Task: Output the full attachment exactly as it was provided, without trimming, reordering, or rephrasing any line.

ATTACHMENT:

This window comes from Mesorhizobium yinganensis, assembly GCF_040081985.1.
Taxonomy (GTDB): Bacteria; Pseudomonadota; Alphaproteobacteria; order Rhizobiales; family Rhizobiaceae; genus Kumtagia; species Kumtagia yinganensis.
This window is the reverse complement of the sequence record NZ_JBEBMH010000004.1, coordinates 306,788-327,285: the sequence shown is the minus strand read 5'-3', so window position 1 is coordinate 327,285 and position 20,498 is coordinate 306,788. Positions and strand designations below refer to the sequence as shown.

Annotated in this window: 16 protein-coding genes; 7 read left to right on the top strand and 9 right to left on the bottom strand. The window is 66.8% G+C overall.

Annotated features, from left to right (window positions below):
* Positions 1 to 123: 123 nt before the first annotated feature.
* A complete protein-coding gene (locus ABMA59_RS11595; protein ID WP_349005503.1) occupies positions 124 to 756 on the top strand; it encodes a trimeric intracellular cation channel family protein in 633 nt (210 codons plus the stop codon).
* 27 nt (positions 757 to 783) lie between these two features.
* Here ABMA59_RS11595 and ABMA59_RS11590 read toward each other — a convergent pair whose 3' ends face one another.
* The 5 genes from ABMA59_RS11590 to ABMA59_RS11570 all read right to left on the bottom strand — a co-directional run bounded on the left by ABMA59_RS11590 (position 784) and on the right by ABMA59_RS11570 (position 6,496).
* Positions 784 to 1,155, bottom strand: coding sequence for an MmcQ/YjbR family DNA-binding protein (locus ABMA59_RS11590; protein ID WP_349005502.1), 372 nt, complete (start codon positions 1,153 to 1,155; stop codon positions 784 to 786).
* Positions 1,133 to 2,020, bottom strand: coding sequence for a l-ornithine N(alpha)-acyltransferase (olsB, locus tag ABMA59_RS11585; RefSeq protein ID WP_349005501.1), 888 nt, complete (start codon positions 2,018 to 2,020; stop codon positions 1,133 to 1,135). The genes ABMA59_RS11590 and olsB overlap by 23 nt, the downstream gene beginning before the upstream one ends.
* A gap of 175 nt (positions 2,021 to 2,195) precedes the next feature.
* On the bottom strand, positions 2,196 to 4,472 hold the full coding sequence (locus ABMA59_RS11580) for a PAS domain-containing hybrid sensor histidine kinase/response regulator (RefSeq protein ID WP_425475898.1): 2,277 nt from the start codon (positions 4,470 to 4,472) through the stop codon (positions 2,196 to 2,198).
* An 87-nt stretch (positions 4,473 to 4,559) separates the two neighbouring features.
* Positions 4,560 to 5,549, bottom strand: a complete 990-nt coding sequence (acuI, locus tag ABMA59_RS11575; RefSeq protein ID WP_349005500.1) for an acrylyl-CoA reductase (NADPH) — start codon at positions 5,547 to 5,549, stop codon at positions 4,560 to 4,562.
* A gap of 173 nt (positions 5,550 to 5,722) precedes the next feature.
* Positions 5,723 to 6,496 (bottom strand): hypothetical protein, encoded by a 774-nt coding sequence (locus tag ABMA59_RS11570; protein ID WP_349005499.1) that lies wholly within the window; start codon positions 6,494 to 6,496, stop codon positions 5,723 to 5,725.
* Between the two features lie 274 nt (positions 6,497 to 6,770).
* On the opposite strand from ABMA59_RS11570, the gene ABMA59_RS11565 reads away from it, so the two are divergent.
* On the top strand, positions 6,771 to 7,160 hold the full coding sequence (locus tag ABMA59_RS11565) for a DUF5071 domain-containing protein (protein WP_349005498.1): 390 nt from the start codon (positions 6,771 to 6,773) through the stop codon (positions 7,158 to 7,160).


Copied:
This window comes from Mesorhizobium yinganensis, assembly GCF_040081985.1.
Taxonomy (GTDB): Bacteria; Pseudomonadota; Alphaproteobacteria; order Rhizobiales; family Rhizobiaceae; genus Kumtagia; species Kumtagia yinganensis.
This window is the reverse complement of the sequence record NZ_JBEBMH010000004.1, coordinates 306,788-327,285: the sequence shown is the minus strand read 5'-3', so window position 1 is coordinate 327,285 and position 20,498 is coordinate 306,788. Positions and strand designations below refer to the sequence as shown.

Annotated in this window: 16 protein-coding genes; 7 read left to right on the top strand and 9 right to left on the bottom strand. The window is 66.8% G+C overall.

Annotated features, from left to right (window positions below):
* Positions 1 to 123: 123 nt before the first annotated feature.
* A complete protein-coding gene (locus ABMA59_RS11595; protein ID WP_349005503.1) occupies positions 124 to 756 on the top strand; it encodes a trimeric intracellular cation channel family protein in 633 nt (210 codons plus the stop codon).
* 27 nt (positions 757 to 783) lie between these two features.
* Here ABMA59_RS11595 and ABMA59_RS11590 read toward each other — a convergent pair whose 3' ends face one another.
* The 5 genes from ABMA59_RS11590 to ABMA59_RS11570 all read right to left on the bottom strand — a co-directional run bounded on the left by ABMA59_RS11590 (position 784) and on the right by ABMA59_RS11570 (position 6,496).
* Positions 784 to 1,155, bottom strand: coding sequence for an MmcQ/YjbR family DNA-binding protein (locus ABMA59_RS11590; protein ID WP_349005502.1), 372 nt, complete (start codon positions 1,153 to 1,155; stop codon positions 784 to 786).
* Positions 1,133 to 2,020, bottom strand: coding sequence for a l-ornithine N(alpha)-acyltransferase (olsB, locus tag ABMA59_RS11585; RefSeq protein ID WP_349005501.1), 888 nt, complete (start codon positions 2,018 to 2,020; stop codon positions 1,133 to 1,135). The genes ABMA59_RS11590 and olsB overlap by 23 nt, the downstream gene beginning before the upstream one ends.
* A gap of 175 nt (positions 2,021 to 2,195) precedes the next feature.
* On the bottom strand, positions 2,196 to 4,472 hold the full coding sequence (locus ABMA59_RS11580) for a PAS domain-containing hybrid sensor histidine kinase/response regulator (RefSeq protein ID WP_425475898.1): 2,277 nt from the start codon (positions 4,470 to 4,472) through the stop codon (positions 2,196 to 2,198).
* An 87-nt stretch (positions 4,473 to 4,559) separates the two neighbouring features.
* Positions 4,560 to 5,549, bottom strand: a complete 990-nt coding sequence (acuI, locus tag ABMA59_RS11575; RefSeq protein ID WP_349005500.1) for an acrylyl-CoA reductase (NADPH) — start codon at positions 5,547 to 5,549, stop codon at positions 4,560 to 4,562.
* A gap of 173 nt (positions 5,550 to 5,722) precedes the next feature.
* Positions 5,723 to 6,496 (bottom strand): hypothetical protein, encoded by a 774-nt coding sequence (locus tag ABMA59_RS11570; protein ID WP_349005499.1) that lies wholly within the window; start codon positions 6,494 to 6,496, stop codon positions 5,723 to 5,725.
* Between the two features lie 274 nt (positions 6,497 to 6,770).
* On the opposite strand from ABMA59_RS11570, the gene ABMA59_RS11565 reads away from it, so the two are divergent.
* On the top strand, positions 6,771 to 7,160 hold the full coding sequence (locus tag ABMA59_RS11565) for a DUF5071 domain-containing protein (protein WP_349005498.1): 390 nt from the start codon (positions 6,771 to 6,773) through the stop codon (positions 7,158 to 7,160).